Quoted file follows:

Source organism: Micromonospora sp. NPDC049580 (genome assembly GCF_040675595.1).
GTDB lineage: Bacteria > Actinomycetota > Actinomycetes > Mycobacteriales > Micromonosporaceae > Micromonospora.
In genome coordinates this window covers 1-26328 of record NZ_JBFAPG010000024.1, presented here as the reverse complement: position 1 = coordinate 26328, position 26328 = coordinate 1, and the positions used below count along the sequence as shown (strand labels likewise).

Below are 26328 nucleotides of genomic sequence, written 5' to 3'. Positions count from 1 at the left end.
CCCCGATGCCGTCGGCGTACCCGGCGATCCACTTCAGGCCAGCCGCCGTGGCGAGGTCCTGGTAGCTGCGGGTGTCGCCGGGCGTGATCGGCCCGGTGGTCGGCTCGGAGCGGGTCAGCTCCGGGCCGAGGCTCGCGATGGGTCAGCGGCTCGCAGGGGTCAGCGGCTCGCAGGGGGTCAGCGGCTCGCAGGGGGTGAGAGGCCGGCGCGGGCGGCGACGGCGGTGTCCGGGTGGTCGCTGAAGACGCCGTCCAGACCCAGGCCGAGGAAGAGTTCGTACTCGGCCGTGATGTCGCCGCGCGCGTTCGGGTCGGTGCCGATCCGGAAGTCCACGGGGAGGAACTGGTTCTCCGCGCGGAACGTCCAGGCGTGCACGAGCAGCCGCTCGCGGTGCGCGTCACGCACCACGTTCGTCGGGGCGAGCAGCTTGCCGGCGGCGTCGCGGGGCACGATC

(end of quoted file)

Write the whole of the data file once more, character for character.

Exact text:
Source organism: Micromonospora sp. NPDC049580 (genome assembly GCF_040675595.1).
GTDB lineage: Bacteria > Actinomycetota > Actinomycetes > Mycobacteriales > Micromonosporaceae > Micromonospora.
In genome coordinates this window covers 1-26328 of record NZ_JBFAPG010000024.1, presented here as the reverse complement: position 1 = coordinate 26328, position 26328 = coordinate 1, and the positions used below count along the sequence as shown (strand labels likewise).

Below are 26328 nucleotides of genomic sequence, written 5' to 3'. Positions count from 1 at the left end.
CCCCGATGCCGTCGGCGTACCCGGCGATCCACTTCAGGCCAGCCGCCGTGGCGAGGTCCTGGTAGCTGCGGGTGTCGCCGGGCGTGATCGGCCCGGTGGTCGGCTCGGAGCGGGTCAGCTCCGGGCCGAGGCTCGCGATGGGTCAGCGGCTCGCAGGGGTCAGCGGCTCGCAGGGGGTCAGCGGCTCGCAGGGGGTGAGAGGCCGGCGCGGGCGGCGACGGCGGTGTCCGGGTGGTCGCTGAAGACGCCGTCCAGACCCAGGCCGAGGAAGAGTTCGTACTCGGCCGTGATGTCGCCGCGCGCGTTCGGGTCGGTGCCGATCCGGAAGTCCACGGGGAGGAACTGGTTCTCCGCGCGGAACGTCCAGGCGTGCACGAGCAGCCGCTCGCGGTGCGCGTCACGCACCACGTTCGTCGGGGCGAGCAGCTTGCCGGCGGCGTCGCGGGGCACGATC